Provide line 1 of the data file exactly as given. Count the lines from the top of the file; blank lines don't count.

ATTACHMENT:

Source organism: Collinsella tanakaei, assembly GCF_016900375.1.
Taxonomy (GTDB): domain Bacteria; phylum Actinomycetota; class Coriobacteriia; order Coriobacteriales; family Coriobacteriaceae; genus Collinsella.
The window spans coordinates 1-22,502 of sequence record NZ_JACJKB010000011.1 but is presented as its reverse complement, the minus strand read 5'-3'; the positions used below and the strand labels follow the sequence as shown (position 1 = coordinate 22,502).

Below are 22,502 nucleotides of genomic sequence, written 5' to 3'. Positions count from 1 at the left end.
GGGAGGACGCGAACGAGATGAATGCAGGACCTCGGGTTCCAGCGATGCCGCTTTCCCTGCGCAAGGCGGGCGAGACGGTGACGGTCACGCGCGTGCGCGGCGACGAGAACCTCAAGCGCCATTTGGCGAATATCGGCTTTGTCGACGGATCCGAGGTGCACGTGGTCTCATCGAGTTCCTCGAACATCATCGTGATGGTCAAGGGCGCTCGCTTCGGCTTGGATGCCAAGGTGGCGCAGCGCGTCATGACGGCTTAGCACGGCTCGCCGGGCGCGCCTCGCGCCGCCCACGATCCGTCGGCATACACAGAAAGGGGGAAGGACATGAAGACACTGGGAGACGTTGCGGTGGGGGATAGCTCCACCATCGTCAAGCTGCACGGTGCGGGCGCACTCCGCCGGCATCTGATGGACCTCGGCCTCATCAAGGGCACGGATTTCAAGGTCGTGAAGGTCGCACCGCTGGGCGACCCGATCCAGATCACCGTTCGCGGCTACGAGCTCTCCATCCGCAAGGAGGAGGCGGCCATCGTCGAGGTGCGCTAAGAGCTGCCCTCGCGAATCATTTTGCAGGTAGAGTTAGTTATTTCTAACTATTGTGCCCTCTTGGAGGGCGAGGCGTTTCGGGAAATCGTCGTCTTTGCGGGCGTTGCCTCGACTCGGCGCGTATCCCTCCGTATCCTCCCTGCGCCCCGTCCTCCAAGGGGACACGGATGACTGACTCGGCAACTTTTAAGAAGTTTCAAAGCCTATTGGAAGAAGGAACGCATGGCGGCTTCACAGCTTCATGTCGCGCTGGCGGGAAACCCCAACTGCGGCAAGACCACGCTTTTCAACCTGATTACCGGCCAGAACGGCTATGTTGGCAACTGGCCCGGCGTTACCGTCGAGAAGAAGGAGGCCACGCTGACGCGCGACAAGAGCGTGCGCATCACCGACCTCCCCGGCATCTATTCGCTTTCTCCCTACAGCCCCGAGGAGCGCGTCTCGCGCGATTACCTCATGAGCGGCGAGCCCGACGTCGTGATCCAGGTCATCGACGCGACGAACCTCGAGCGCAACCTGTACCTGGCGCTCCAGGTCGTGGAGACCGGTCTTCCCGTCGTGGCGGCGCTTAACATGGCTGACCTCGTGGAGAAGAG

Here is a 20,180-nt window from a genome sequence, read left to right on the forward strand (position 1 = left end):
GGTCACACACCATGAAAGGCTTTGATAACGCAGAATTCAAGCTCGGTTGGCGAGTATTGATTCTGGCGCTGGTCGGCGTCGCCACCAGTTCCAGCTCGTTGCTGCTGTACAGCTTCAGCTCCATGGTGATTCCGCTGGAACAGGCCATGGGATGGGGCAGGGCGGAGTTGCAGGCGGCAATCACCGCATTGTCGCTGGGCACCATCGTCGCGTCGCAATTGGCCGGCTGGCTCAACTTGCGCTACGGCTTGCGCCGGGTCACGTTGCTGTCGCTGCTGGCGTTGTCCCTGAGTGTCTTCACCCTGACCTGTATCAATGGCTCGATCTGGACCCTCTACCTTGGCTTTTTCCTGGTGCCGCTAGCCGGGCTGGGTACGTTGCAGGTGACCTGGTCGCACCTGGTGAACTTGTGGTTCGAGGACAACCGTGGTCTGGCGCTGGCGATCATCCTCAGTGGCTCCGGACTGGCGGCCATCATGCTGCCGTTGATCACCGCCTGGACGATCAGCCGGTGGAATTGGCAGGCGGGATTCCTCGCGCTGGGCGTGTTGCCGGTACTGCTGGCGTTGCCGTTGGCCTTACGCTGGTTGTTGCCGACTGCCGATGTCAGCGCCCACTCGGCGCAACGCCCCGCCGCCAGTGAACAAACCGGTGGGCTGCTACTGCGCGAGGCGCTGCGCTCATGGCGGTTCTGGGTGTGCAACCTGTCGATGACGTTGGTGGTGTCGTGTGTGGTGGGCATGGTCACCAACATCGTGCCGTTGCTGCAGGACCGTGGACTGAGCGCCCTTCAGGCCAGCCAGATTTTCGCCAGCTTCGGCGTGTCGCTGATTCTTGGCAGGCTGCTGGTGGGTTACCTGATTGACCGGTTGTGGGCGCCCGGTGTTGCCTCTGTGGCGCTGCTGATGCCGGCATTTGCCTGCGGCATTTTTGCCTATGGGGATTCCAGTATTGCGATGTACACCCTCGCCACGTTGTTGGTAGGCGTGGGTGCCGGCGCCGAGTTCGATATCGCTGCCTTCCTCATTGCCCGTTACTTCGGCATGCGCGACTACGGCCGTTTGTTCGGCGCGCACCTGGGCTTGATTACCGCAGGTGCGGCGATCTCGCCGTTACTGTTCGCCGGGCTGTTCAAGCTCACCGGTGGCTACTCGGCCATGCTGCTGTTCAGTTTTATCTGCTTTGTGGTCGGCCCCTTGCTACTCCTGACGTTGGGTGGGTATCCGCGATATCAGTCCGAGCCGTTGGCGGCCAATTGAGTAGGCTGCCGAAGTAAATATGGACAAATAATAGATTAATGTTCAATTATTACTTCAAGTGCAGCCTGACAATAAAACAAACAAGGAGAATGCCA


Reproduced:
Source organism: Collinsella tanakaei, assembly GCF_016900375.1.